Who is the saint and who the enchanter? I’m not sure there’s an enchanter as such, is there? Blaise likes to think he is and it’s interesting that all his patients do so much better when he withdraws from their lives, but he’s imposed himself on them more than being created as an enchanter. Harriet doesn’t think she’s a saint, finding her charity work and interests easy and boring, and feeling she’s selfish. But her last act is a selfless one, of course. Blaise thinks (or thought) of her as “not an intellectual but – what? – a sort of saint? Well, not a saint so much as a noble lady” (p. 58), also saying that she’s completely normal and absolutely open (as contrasted with his peculiar desires (unspecified) that he shares with Emily. Monty sees her as “a gentle utterly harmless person who could make no one her victim” (p. 179) however, these are both men seeing her through their eyes. There’s an indication of the nature of goodness when Monty remembers Sophie’s dying: “He ought to have accepted that suffering from her with profound gratitude as a proof of her love” (p. 22) but he didn’t.

Is Edgar the saint? He loves selflessly, he keeps his odd desires to himself, and strives to help others. He tells Monty to let Sophie go, with a short piece on death (p. 263), counsels David wonderfully:

One’s mind is such an old rubbish heap. All sorts of little bits of machinery start up. Don’t bother about them. Watch them a while, then make a change. (p. 315)

which is the complete opposite of Blaine’s analysis and meddling or Monty’s avoidance, and accepts his loss at the end in the same frame of mind. IM seems to make a clear statement about him at the very end:

He might resemble a huge pink baby and spend his time in libraries reading very obscure texts, but he had had his share of soldiering through nightmares, and things had happened to him of which he could not speak even to Monty. (p. 317)

and in the last words:

Three good-looking women, he thought, and all of them after me! And he could not help being a little bit cheered up and consoled as he got into the Bentley and set off alone for Oxford.

I thought a lot more of Edgar this time around. Whoever the saint is, Harriet has learned and changed by the end of the book, realising she’d not been prepared for the battle she had to fight – “for a situation where she was not needed she had no heroism” (p. 235). She tells Monty she has become her own person and hard in the middle, although he’s not hugely impressed and seemed to prefer her vague married form.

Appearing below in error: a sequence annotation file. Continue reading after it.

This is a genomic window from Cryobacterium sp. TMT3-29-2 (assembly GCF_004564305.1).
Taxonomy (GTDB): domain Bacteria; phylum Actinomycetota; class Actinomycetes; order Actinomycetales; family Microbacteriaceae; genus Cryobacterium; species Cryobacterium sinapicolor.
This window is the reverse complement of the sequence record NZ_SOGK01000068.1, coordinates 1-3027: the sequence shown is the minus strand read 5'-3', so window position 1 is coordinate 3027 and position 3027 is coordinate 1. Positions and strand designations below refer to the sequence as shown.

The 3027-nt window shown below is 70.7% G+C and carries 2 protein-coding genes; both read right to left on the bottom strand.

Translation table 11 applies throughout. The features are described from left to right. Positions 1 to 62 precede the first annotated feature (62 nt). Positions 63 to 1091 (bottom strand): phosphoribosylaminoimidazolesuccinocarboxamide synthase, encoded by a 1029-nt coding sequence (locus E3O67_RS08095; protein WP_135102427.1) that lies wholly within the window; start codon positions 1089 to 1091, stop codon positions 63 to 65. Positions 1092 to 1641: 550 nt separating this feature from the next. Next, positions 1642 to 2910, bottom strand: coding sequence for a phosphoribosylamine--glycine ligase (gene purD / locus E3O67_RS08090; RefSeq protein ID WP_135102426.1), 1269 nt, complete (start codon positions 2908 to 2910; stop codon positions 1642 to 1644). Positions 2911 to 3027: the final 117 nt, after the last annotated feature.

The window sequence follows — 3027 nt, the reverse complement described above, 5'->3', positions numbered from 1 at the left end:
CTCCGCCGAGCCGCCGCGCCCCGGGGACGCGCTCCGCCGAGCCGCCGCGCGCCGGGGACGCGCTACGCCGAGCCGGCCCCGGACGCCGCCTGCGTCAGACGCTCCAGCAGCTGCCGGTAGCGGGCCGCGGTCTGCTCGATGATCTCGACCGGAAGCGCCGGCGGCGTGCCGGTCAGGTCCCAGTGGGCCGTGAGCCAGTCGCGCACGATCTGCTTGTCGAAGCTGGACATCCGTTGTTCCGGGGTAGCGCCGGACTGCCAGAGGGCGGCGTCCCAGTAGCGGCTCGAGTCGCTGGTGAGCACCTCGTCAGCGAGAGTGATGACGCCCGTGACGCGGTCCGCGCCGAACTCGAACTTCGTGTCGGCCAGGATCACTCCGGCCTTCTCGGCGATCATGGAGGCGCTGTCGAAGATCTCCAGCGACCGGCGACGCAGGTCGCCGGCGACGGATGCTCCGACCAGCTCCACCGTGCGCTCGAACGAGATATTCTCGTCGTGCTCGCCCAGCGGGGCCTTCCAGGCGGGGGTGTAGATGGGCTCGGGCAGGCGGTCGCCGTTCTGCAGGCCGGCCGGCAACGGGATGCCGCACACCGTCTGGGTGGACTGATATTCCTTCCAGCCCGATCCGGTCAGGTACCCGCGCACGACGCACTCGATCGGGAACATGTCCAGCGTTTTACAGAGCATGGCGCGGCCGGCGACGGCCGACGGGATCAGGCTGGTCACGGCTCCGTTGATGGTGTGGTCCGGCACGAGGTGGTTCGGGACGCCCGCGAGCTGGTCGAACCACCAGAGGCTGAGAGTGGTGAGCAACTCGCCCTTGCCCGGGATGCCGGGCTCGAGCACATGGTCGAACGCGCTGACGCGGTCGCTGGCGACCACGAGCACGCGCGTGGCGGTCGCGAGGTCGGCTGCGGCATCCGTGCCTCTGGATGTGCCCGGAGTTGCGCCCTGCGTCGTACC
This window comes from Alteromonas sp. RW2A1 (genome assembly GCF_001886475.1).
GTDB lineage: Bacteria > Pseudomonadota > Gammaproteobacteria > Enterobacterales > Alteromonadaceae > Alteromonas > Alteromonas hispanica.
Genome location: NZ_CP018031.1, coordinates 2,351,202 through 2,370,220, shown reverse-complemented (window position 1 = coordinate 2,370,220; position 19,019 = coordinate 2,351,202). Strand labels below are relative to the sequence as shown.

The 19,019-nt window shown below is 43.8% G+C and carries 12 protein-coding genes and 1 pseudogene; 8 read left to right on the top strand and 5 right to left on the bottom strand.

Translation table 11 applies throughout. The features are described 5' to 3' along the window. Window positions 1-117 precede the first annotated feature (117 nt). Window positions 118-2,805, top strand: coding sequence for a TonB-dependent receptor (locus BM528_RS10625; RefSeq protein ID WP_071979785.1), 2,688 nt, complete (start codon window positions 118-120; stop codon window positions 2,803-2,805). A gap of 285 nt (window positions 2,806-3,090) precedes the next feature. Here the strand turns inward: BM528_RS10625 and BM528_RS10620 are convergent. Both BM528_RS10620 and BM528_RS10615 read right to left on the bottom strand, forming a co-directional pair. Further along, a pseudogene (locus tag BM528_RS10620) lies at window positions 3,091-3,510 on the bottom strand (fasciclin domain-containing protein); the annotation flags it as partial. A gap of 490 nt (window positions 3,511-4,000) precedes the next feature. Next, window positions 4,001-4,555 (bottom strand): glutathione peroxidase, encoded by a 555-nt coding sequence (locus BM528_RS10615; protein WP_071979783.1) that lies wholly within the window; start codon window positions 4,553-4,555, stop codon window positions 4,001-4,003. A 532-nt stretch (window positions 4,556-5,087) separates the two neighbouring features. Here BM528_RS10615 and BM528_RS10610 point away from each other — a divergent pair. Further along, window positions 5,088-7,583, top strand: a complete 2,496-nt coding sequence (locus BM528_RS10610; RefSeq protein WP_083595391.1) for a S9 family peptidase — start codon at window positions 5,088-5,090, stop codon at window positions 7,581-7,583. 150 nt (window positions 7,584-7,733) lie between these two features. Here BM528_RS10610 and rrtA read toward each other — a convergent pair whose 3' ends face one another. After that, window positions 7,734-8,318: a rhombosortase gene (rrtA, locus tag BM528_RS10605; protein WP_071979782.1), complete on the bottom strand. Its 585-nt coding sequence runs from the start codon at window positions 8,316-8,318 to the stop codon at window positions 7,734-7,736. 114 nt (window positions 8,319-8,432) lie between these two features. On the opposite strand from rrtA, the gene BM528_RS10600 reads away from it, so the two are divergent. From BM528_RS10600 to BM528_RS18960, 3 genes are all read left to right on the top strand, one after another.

So a deep and satisfying and complicated book (though the inter-relationships are not too hard to understand this time round). And a new favourite character in Edgar.

Please either place your review in the comments, discuss mine or others’, or post a link to your review if you’ve posted it on your own blog, Goodreads, etc. I’d love to know how you’ve got on with this book and if you read it having read others of Murdoch’s novels or this was a reread, I’d love to hear your specific thoughts on those aspects, as well as if it’s your first one!

If you’re catching up or looking at the project as a whole, do take a look at the project page, where I list all the blog posts so far.

Book review – Ian Thorpe – “This is Me” #amreading


I seem to be reading a bit slowly recently, not sure why really, and this appears to be my first book review of February. However, I am getting on nicely with my Iris Murdoch read for the month so that should be up next. Here’s one of the books I bought with a book token back in January last year, at a good price because it was slightly battered.

Ian Thorpe – “This is Me”

(14 January 2018)

A good autobiography (written with Australian sports writer Robert Wainwright, who is acknowledged on the title page) although it’s in a bit of a funny order: it’s a diary of his 2011-2012 attempt at a comeback after being out of swimming for four years, then looking back on his sporting life, although not all in chronological order. It’s all clear in the end and is probably fine if you’ve followed his career in detail.